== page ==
Monday, August 27th, 2012

The Disaster That Was the 1997 Comedy Pilot for 'The Justice League of America'

Sometimes TV shows drag their unfunny, uninteresting, and yet, highly rated feet across our living rooms for years. “Who let this happen?” we ponder as our foreheads turn red from frequent smacks. Other times, the powers that be get things right. That’s where “Brilliantly Canceled” comes in, looking at the shows that didn’t make it past the pilot and saved us all a ton of grief. 

For decades, the Justice League of America, home to Batman, Superman, and Wonder Woman, acted as the premiere superhero collective. It spawned comic books, cartoons, and a steady stream of merchandise. It also produced the pilot to The Justice League of America, an 80-minute mini-movie introducing the world to some of DC Comics’ most forgettable heroes. Designed to carry DC back into the world of serialized television, Justice League of America buckled under the pressure.

Following the mid-90s trend of producing terrible superhero adaptations, director Félix Enríquez Alcalá forces the League onto TV with no understanding of the medium nor his material. Instead, Alcalá turns up the camp and tones down the action and transforms the adventures of the League into a low-stakes sitcom. He didn't adapt to the form. He merely changed Chandler Bing's name to Green Lantern and called it a day.

CBS’s Justice League of America exists somewhere between Three’s Company reruns and 1997’s garbage dump of live action superhero stories, transplanting Joel Schumacher’s action figure commercials to the small screen sans the neon spectacle and nipples of Batman & Robin. Alcalá directs a campy, soulless mess of a pilot, which tries to blend action and comedy but manages to confuse the two.

Side stepping around the expensive rights of DC’s stars, JLA recruits some of DC’s most curious heroes. Sure, the Flash and Green Lantern are recognizable faces, but whom else do we spend our time with? Superman? Aquaman? The Power Twins? Nope. Fearing that popular characters would only attract a healthy audience, Alcalá populates the pilot with a host of D-list players, like Fire, The Atom, Ice, and a diabolical weatherman named The Weather Man.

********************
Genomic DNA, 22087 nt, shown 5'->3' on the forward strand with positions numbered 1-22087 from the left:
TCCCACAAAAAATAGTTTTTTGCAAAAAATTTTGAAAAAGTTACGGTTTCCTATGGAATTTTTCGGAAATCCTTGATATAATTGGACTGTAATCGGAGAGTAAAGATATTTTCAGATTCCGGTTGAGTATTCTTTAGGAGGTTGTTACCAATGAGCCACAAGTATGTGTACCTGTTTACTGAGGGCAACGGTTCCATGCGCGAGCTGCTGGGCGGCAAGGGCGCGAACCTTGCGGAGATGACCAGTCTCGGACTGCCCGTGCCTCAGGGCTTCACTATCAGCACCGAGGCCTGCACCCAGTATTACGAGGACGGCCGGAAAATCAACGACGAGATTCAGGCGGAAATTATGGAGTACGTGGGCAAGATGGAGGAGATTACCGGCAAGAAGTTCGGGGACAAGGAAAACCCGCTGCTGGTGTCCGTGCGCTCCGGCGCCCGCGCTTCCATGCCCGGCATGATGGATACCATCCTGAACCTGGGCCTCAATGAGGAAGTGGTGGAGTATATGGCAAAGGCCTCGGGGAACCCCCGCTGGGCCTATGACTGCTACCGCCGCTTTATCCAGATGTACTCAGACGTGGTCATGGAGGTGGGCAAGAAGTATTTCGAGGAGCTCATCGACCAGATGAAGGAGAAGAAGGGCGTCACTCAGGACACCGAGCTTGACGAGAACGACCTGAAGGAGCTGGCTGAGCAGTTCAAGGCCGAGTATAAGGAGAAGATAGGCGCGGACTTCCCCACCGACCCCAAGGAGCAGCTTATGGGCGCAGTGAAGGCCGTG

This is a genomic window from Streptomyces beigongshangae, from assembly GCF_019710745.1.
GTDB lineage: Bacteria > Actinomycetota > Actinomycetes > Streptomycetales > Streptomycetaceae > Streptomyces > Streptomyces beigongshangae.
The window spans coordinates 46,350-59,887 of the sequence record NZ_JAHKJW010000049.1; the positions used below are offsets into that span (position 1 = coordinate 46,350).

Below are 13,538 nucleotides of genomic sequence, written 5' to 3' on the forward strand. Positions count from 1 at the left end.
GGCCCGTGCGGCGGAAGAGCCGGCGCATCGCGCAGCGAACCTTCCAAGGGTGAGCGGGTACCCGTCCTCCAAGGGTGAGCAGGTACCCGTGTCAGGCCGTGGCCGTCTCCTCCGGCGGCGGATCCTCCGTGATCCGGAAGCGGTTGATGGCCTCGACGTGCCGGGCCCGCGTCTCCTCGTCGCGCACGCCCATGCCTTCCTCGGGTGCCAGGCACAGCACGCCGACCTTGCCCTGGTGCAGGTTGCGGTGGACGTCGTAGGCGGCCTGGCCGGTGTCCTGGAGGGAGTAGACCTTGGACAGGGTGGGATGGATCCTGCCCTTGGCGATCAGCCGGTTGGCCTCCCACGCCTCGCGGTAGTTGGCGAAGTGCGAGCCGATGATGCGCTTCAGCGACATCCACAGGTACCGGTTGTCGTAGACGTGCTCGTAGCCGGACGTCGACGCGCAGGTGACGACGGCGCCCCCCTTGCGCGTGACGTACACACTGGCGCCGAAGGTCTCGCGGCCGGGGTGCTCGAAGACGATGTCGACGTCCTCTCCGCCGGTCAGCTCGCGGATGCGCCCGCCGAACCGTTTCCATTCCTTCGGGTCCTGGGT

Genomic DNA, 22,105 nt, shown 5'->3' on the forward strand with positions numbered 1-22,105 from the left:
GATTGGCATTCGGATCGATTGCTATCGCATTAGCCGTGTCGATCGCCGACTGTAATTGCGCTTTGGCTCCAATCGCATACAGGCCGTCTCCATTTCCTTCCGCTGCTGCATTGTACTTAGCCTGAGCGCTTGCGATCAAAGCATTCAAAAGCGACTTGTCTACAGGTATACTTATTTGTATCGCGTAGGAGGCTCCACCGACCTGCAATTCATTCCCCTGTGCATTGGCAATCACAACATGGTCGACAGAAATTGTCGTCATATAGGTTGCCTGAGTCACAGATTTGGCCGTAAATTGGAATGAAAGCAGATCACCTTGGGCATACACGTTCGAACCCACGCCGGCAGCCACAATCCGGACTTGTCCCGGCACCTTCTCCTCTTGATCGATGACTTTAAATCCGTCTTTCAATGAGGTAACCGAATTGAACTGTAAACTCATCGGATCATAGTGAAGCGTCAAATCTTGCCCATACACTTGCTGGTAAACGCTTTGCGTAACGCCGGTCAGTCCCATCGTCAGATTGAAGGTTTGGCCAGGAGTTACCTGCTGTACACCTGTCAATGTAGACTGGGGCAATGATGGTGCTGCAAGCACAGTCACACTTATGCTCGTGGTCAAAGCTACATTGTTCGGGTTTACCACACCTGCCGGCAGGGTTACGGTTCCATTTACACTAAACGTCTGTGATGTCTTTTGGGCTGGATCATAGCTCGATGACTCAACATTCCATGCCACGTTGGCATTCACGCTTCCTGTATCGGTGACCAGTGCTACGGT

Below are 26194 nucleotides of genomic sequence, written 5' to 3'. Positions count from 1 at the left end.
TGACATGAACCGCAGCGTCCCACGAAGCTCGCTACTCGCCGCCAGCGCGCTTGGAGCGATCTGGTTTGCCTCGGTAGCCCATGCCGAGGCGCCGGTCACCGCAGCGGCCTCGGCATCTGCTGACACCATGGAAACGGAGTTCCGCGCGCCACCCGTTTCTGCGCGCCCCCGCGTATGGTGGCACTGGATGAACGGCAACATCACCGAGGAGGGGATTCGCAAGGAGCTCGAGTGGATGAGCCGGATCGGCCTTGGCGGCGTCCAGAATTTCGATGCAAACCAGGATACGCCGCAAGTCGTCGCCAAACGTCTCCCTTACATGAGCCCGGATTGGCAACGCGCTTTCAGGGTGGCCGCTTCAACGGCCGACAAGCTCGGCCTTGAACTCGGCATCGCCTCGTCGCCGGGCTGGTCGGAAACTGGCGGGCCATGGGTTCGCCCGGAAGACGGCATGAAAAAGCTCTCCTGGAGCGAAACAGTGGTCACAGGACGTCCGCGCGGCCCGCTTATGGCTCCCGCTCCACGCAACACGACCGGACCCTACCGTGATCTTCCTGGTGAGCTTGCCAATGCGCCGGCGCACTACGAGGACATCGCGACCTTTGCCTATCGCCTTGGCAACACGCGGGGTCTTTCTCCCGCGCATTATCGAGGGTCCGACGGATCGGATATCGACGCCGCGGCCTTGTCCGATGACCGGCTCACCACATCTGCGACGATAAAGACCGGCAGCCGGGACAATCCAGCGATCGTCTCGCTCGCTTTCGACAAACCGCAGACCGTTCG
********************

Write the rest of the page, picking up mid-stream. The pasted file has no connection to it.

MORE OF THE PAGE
Most of this comes about because Alcalá can’t make heads or tails of Lorne Cameron and Dave Hoselton’s script. They haphazardly mix genres, hoping to cultivate a narrative that has something for everyone. First, they try their hand at the mockumentary, opening the show by interviewing a new character, Tori Olafsdotter, because that's a name a writer once wrote, who talks about making the jump to superherodom. It could be mistook for a informercial testimonial, if it weren’t so poorly shot. Next, they change genres again; this time, as a charmless, George Reeves-styled series of effortless heroics from the League. Finally, the team changes into their secret identities, and the pilot turns into a light sitcom, a genre that overpowers the other two.

As things progress, the writers share time among the breaking news of a weather station, where a terrorist uses storm systems against the city of New Metro; the Nancy Drew misadventures of Tori, an up-and-coming meteorologist; and the mundane problems of the League’s respective members. It’s an episode Friends with a helping of meteorological terrorism that’s consistently illogical and just plain dumb. The split between comedy and action, documentary and sitcom, and human and superhuman ruins the pacing, squeezing the life out of each agonizing minute.

Each of these elements attempt to humanize these characters and take the super out of the heroes. Though, the superhero testimonials and the League’s comedic problems (the unemployed and uncouth Flash moves in with Green Lantern and The Atom) play second fiddle to Tori, who Alcalá positions as our guide through the weird world of the League. This is Tori’s story, which, surprisingly, is not one anyone wanted to hear.

Things don’t get much better in act II. After the Weatherman successfully does nothing in the pilot’s first third, Tori begins to suspect that a co-worker might be the mysterious evil-doer. At the behest of the League, who couldn’t use their superpowers to take care of this one, Tori snoops around the suspects office, where she’s struck by a laser that gives her the power to turn water into ice. Exciting.

The innate silliness of the script is only matched by the innate silliness of the production. The costumes, sets, and effects are remarkably cheap. Those costumes, clunky and awkward, fit like muscular Halloween garb from a surplus store, while the state of the art effects remain 1997s best use of Microsoft Paint. The sets render the mystery and awe of the Hall of Justice into boring sound stages. Its dressing: one spotlight and a couple ugly computer terminals. Even if the endless monologues and comedic setups had been enjoyable, everything looks far too stupid to work.